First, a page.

The Dig: Netflix Film Review

The Dig

Admittedly there’s another Carey Mulligan film that I’d rather be watching, but The Dig is a decent consolation prize.

The Dig is based on John Preston‘s novel, which reimagines the events surrounding the real-life excavation of the Sutton Hoo burial site in Suffolk, England in 1939. Mulligan stars as Edith Pretty, a widower who hires self-taught excavator Basil Brown (Ralph Fiennes) to dig up the mysterious mounds in her fields. Once they uncover an Anglo-Saxon ship, the discovery becomes big news and archaeologists descend upon the site, hoping to claim it for either the British Museum or the Ipswich Museum. These include married couple Stuart and Peggy Piggott (Ben Chaplin and Lily James), while Edith calls up her cousin Rory (Johnny Flynn) to help.

Watching people dig up dirt and meticulously move soil around to find long-buried artefacts is painfully dull and slow so Simon Stone has brought some excitement with the characters, from Edith’s secret illness, Stuart and Peggy’s troubled marriage, to Basil’s fight to lead the dig when the academic archaeologists want to take over, not to mention the threat of World War II looming in the background.

Even still, The Dig is still just a simple, gentle and pleasant affair. It looks gorgeous, with some stunning cinematography depicting the English countryside and the dig site, which is amazing to look at when it’s finished, but there’s not enough substance to grab onto, hook us in, and make us really care about the story. Not every film needs high-stakes drama to work, but this needed a little more oomph.

Mulligan is no stranger to period dramas and she is a strong lead as the refined and outwardly stoic Edith, who tries to keep up appearances despite her illness, while Fiennes was an interesting choice for the unorthodox local man. I wasn’t totally convinced by his accent but Brown, despite his seemingly grouchy nature at first, becomes the most likeable towards the end. I liked how his friendship developed with Edith and how he provided a father-type figure for her son Robert (Archie Barnes). James and Flynn’s storyline was too obvious to really work but they did a fine enough job.

The Dig is an easy Sunday afternoon type of film. It’s harmless, inoffensive and pleasant, but it’s just missing a bit of excitement.

On Netflix from Friday 29th January

Rating: 3 out of 5.

Official Secrets: Film Review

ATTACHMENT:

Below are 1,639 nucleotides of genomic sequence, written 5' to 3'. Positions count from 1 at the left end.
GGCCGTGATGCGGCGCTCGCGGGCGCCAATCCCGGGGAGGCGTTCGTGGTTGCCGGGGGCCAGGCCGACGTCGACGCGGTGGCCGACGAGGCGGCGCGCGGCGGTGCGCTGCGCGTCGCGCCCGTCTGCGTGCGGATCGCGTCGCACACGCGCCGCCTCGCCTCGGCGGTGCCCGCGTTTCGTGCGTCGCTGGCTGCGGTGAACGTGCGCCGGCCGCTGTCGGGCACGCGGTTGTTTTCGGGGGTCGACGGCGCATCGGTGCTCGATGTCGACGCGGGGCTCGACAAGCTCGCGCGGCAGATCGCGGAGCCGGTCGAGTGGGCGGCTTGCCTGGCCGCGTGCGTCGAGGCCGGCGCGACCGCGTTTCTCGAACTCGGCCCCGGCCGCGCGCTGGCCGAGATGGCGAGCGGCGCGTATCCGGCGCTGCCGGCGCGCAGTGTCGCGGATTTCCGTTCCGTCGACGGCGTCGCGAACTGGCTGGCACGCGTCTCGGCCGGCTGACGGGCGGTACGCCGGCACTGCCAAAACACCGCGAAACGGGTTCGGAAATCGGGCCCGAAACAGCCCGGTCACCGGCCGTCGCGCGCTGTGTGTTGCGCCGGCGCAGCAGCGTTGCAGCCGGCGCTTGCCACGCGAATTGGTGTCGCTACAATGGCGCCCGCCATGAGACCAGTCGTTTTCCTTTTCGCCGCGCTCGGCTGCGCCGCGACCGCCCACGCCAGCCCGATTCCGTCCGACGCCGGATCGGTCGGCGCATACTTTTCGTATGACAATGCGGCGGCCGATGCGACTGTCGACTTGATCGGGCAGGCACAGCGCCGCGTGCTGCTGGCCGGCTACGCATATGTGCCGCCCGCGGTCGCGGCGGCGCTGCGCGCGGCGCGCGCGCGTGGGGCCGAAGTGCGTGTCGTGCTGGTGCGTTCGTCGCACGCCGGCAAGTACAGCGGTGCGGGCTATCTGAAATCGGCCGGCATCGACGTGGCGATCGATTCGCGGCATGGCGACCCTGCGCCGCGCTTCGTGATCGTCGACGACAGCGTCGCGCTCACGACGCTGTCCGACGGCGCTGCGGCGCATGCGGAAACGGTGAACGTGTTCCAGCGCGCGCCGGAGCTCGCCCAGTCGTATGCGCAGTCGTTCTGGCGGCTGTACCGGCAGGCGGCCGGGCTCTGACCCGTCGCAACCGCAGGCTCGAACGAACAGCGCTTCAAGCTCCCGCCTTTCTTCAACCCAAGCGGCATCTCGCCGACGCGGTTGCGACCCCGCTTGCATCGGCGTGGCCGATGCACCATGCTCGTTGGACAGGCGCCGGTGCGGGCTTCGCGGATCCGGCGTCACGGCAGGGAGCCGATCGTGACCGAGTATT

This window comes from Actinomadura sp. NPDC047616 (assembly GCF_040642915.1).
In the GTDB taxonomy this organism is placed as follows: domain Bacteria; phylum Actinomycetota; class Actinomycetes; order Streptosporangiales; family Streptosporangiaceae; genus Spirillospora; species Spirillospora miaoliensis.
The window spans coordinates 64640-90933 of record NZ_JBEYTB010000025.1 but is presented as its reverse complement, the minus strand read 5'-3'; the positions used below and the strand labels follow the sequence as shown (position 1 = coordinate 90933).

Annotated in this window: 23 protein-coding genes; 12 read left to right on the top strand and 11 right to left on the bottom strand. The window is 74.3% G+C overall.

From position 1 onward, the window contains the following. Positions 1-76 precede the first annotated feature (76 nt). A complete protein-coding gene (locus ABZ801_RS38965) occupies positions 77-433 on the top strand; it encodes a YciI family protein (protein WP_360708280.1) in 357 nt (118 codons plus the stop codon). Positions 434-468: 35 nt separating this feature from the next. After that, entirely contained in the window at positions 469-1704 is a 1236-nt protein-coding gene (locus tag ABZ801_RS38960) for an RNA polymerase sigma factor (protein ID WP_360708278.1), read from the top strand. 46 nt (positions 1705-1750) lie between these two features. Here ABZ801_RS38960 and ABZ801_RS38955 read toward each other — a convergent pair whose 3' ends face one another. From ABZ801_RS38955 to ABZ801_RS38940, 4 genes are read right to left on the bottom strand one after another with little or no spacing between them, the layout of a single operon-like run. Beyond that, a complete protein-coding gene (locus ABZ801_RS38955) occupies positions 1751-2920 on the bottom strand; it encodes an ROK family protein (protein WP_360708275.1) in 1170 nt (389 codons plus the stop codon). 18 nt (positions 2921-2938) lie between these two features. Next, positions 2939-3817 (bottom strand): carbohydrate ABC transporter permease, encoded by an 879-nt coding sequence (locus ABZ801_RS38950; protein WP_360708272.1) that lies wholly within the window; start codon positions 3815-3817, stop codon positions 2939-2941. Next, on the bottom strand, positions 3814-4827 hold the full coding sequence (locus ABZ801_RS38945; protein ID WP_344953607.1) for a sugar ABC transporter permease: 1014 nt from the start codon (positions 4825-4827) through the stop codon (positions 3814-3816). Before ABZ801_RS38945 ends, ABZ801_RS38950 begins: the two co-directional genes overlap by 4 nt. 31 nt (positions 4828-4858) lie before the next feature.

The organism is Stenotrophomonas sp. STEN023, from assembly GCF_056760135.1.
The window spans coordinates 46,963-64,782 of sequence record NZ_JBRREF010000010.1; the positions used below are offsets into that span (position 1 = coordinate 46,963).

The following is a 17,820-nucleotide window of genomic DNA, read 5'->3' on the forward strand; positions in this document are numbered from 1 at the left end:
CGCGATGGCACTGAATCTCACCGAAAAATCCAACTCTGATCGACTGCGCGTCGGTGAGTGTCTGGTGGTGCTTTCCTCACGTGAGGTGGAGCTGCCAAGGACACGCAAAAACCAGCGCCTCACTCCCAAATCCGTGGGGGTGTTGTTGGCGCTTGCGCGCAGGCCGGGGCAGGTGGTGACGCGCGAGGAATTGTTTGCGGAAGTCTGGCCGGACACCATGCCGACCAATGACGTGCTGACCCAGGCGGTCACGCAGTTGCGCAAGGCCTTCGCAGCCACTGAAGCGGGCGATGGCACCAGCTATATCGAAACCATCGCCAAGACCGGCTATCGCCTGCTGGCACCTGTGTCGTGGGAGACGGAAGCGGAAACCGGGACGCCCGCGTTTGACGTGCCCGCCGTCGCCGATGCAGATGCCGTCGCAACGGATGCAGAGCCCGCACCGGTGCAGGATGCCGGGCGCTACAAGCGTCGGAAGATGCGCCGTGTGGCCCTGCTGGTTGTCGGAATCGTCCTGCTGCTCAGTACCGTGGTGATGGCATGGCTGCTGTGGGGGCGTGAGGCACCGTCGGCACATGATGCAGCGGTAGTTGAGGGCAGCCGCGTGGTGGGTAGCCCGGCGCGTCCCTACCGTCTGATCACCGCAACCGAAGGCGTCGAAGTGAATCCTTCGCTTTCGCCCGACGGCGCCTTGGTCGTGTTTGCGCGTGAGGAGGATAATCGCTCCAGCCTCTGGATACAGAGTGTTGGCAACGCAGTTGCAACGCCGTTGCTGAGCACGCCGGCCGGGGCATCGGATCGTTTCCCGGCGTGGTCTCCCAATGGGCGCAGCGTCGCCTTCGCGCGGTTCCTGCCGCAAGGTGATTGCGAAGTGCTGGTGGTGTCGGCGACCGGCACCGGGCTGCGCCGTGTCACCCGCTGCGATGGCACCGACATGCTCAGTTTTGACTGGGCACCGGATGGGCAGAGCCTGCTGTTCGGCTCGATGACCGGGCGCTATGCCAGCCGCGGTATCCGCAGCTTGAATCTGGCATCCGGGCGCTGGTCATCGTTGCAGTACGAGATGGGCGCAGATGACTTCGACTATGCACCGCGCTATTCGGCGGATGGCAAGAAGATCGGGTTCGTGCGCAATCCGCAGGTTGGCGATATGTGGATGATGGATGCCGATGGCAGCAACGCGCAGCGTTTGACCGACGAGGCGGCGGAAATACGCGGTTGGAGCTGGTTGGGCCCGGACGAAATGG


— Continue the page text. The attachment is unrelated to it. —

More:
Official Secrets tells the remarkable true story of Katharine Gun, a whistleblower who took action and risked her livelihood in an effort to prevent the Iraq War. I didn’t know anything about her so I’m glad this film has been made to shine a light on her bravery.

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Official Secrets: LFF Film Review

Official Secrets tells the remarkable true story of Katharine Gun, a whistleblower who took action and risked her livelihood in an effort to prevent the Iraq War. I didn’t know anything about her so I’m glad this film has been made to shine a light on her bravery.

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The LEGO Batman Movie: Film Review

lego

After the success of The LEGO Movie it really wasn’t much of a surprise that they created a spin-off although I wasn’t all that fussed about it being centred around Batman. We have seen him a lot and I didn’t really know what else could be done with his story, but I was wrong and this film really works.

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Hail, Caesar!: Film Review

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I love movies based in the movie industry and I do love a good cast and Hail, Caesar! filled both criteria. I was still not 100% confident I would like it because I do not enjoy all the Coen brothers’ work, but I was still hoping for more than what it ultimately gave.

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A Bigger Splash: Film Review

A Bigger Splash is all about a love rectangle – not triangle – between the incredible leads Tilda Swinton, Ralph Fiennes, Matthias Schoenaerts and Dakota Johnson, and I was incredibly excited to see the sexual tension and drama unfold in this erotic thriller.

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Top Films for 2016

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2016 has well and truly kicked off so what better time to look at the movies coming up in the year ahead and get excited about some the releases to come?

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Spectre Premiere: Picture Gallery

Daniel Craig

Daniel Craig

Tonight I went to the premiere for the latest James Bond movie Spectre – which was probably the biggest and most extravagant premiere I have ever been to. Oh my God, the red carpet was so long I couldn’t see the start, it was held at the fancy Royal Albert Hall rather than the regular Leicester Square and I have never seen so much talent for one film!

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Spectre: Film Review

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Spectre always had a struggle on its hands trying to top Skyfall, which was the franchise’s most successful film yet. The hype around Spectre was insane and it failed to deliver on the high level of expectation. That doesn’t mean Spectre is a bad movie, it was simply disappointing because I had hopes for so much more.

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Top Films for October

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It’s that time of the year again – a new month, a new round of films to check out and October has some AMAZING movies that I cannot wait for. Here’s a round-down of my must-see movies for this month…

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